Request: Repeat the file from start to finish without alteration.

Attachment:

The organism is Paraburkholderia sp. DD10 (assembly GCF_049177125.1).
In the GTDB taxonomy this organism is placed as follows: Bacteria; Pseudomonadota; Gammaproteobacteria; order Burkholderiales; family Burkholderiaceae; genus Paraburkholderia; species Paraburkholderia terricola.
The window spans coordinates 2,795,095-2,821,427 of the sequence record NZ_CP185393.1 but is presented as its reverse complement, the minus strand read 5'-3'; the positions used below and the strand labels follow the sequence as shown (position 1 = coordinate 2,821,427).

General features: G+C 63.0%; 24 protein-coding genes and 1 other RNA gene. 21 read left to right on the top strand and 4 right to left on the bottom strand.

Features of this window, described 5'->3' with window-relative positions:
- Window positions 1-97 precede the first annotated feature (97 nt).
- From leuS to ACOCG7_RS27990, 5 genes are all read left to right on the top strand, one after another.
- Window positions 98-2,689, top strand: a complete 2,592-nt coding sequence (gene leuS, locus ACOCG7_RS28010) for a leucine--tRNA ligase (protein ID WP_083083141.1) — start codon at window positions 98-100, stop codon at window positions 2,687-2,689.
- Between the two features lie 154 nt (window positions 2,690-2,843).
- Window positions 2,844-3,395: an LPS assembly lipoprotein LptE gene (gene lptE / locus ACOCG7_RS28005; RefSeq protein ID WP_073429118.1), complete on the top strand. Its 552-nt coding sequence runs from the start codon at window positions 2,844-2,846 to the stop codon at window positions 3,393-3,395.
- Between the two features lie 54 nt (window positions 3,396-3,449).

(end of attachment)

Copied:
The organism is Paraburkholderia sp. DD10 (assembly GCF_049177125.1).
In the GTDB taxonomy this organism is placed as follows: Bacteria; Pseudomonadota; Gammaproteobacteria; order Burkholderiales; family Burkholderiaceae; genus Paraburkholderia; species Paraburkholderia terricola.
The window spans coordinates 2,795,095-2,821,427 of the sequence record NZ_CP185393.1 but is presented as its reverse complement, the minus strand read 5'-3'; the positions used below and the strand labels follow the sequence as shown (position 1 = coordinate 2,821,427).

General features: G+C 63.0%; 24 protein-coding genes and 1 other RNA gene. 21 read left to right on the top strand and 4 right to left on the bottom strand.

Features of this window, described 5'->3' with window-relative positions:
- Window positions 1-97 precede the first annotated feature (97 nt).
- From leuS to ACOCG7_RS27990, 5 genes are all read left to right on the top strand, one after another.
- Window positions 98-2,689, top strand: a complete 2,592-nt coding sequence (gene leuS, locus ACOCG7_RS28010) for a leucine--tRNA ligase (protein ID WP_083083141.1) — start codon at window positions 98-100, stop codon at window positions 2,687-2,689.
- Between the two features lie 154 nt (window positions 2,690-2,843).
- Window positions 2,844-3,395: an LPS assembly lipoprotein LptE gene (gene lptE / locus ACOCG7_RS28005; RefSeq protein ID WP_073429118.1), complete on the top strand. Its 552-nt coding sequence runs from the start codon at window positions 2,844-2,846 to the stop codon at window positions 3,393-3,395.
- Between the two features lie 54 nt (window positions 3,396-3,449).